Beauty is an extremely ambiguous value. That’s right, I said it. Beauty is an ideal that we cannot truly depict. Think about it: how can a person state that something they deem to be beautiful is more aesthetically pleasing than the preferences of another person? We merely don’t hold the power to make that decision, because beauty is more than just black and white. Beauty encompasses the entire long list of hues on the color spectrum. Some might tell you that beauty is defined by physical characteristics such as the shape of one’s nose, the clothes one wears, or the definition of one’s abdominal muscles. Others may tell you that beauty truly comes from within and is an abstract notion. My point is this: who are we to place limitations on the broader ideal of beauty? More importantly, why do we let ourselves fall victim to believing that allure is only attainable if someone judges us to fall within that category? Sometimes I wonder how different the world might be if we no longer possessed the power to assess someone’s beauty based on our own selfish ideas of what is significant as opposed to what is not.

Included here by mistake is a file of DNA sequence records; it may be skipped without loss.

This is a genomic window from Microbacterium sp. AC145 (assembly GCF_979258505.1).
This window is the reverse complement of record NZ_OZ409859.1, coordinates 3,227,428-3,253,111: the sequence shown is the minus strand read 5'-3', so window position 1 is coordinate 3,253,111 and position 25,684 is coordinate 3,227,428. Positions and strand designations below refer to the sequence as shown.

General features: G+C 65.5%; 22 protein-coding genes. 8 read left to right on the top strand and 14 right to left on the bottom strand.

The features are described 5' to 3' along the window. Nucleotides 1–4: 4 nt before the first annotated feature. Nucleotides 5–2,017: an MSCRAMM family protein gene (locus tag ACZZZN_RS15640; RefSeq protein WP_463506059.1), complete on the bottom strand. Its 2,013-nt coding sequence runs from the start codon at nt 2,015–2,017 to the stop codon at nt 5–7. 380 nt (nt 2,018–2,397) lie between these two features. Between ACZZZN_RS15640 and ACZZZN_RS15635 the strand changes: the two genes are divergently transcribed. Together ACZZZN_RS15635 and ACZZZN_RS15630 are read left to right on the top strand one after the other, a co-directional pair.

Why is beauty idolized above all else in the gay community? Furthermore, why is it that someone is more concerned about what they can see visually, than what can be seen within, and what’s inside your heart—what your intentions in this lifetime are. As personally biased as it may sound, life is about more than spending every waking moment at the gym—it’s about spending time with people. It’s about laughing, having experiences, and eating good food. It’s about sharing a meal, or sharing drinks by the fire. All of these things are so amazingly gratifying and they can instantly warm your heart… but none of them are based on your physical beauty or attributes.